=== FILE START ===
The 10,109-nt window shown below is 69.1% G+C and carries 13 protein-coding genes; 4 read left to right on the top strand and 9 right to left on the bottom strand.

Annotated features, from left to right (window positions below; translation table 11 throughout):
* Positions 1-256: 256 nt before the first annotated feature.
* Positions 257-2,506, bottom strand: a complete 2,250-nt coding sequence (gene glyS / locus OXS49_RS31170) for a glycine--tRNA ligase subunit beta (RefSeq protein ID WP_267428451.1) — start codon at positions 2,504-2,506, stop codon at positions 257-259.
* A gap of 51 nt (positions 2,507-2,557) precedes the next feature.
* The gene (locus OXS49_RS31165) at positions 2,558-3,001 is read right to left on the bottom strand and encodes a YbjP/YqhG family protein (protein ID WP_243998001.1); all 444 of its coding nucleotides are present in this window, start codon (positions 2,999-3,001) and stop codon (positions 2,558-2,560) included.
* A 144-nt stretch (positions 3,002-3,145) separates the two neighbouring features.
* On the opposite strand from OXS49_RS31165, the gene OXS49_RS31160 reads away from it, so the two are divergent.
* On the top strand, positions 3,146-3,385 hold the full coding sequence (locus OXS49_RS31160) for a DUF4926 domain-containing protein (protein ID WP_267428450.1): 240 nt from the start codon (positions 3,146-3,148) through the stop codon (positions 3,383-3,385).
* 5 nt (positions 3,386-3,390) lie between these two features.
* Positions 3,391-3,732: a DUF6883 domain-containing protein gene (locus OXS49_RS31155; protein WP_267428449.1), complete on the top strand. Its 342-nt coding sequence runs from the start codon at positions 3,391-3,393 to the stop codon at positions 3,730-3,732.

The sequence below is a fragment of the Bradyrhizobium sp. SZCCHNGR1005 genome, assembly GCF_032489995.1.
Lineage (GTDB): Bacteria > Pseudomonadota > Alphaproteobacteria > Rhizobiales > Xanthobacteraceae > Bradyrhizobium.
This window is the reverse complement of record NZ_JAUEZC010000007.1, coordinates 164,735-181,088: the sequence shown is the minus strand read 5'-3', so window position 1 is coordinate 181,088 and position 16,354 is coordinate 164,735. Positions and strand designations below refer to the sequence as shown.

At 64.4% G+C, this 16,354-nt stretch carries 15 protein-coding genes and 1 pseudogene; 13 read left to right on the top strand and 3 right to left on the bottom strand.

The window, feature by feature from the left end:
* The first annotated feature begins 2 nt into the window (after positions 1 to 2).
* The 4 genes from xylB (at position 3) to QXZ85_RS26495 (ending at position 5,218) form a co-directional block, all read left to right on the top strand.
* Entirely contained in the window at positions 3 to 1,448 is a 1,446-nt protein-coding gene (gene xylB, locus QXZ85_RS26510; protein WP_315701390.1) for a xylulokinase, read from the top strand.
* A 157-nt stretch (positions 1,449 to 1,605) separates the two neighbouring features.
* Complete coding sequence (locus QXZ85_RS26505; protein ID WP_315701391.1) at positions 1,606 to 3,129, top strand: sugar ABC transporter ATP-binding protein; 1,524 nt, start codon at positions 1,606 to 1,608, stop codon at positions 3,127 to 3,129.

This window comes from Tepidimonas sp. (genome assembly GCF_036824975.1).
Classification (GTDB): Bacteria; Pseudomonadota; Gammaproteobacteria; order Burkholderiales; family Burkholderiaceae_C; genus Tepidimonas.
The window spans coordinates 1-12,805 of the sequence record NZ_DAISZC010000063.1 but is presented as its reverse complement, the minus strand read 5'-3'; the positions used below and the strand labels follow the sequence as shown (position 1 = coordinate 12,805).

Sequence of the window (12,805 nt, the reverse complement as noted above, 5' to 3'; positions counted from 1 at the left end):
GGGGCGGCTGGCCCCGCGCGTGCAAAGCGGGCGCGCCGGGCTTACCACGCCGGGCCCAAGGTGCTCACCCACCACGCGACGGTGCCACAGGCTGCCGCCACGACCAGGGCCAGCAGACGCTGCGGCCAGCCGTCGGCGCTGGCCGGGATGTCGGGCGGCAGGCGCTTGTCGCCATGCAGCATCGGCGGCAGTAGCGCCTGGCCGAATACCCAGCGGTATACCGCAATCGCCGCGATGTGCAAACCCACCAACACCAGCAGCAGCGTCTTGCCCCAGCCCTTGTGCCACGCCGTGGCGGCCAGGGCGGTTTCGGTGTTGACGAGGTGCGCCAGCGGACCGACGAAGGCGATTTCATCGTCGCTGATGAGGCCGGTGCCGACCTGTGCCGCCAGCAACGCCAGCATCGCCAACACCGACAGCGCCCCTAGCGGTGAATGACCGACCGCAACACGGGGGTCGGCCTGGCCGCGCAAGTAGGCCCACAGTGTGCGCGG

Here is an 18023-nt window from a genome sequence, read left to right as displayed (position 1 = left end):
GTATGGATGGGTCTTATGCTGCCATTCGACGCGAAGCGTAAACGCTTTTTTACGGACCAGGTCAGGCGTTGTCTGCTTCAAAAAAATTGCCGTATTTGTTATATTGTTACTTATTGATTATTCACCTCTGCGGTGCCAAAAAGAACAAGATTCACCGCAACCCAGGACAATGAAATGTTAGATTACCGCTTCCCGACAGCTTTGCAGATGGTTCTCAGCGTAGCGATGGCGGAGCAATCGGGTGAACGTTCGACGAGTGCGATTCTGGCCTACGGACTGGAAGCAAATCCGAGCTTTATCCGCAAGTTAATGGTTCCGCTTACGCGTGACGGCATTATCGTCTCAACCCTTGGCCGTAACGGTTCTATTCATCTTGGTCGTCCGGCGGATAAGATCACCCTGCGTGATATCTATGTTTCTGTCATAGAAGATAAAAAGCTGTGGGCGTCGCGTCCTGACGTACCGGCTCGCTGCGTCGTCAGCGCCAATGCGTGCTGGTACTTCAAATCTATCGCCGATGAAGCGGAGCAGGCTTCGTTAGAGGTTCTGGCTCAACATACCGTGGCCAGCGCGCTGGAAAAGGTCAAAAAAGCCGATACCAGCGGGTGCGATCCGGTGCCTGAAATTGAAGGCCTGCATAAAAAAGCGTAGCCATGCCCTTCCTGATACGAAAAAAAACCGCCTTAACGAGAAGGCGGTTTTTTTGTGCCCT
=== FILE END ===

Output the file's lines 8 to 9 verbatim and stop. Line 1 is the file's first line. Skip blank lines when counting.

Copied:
* On the opposite strand from OXS49_RS31165, the gene OXS49_RS31160 reads away from it, so the two are divergent.
* On the top strand, positions 3,146-3,385 hold the full coding sequence (locus OXS49_RS31160) for a DUF4926 domain-containing protein (protein ID WP_267428450.1): 240 nt from the start codon (positions 3,146-3,148) through the stop codon (positions 3,383-3,385).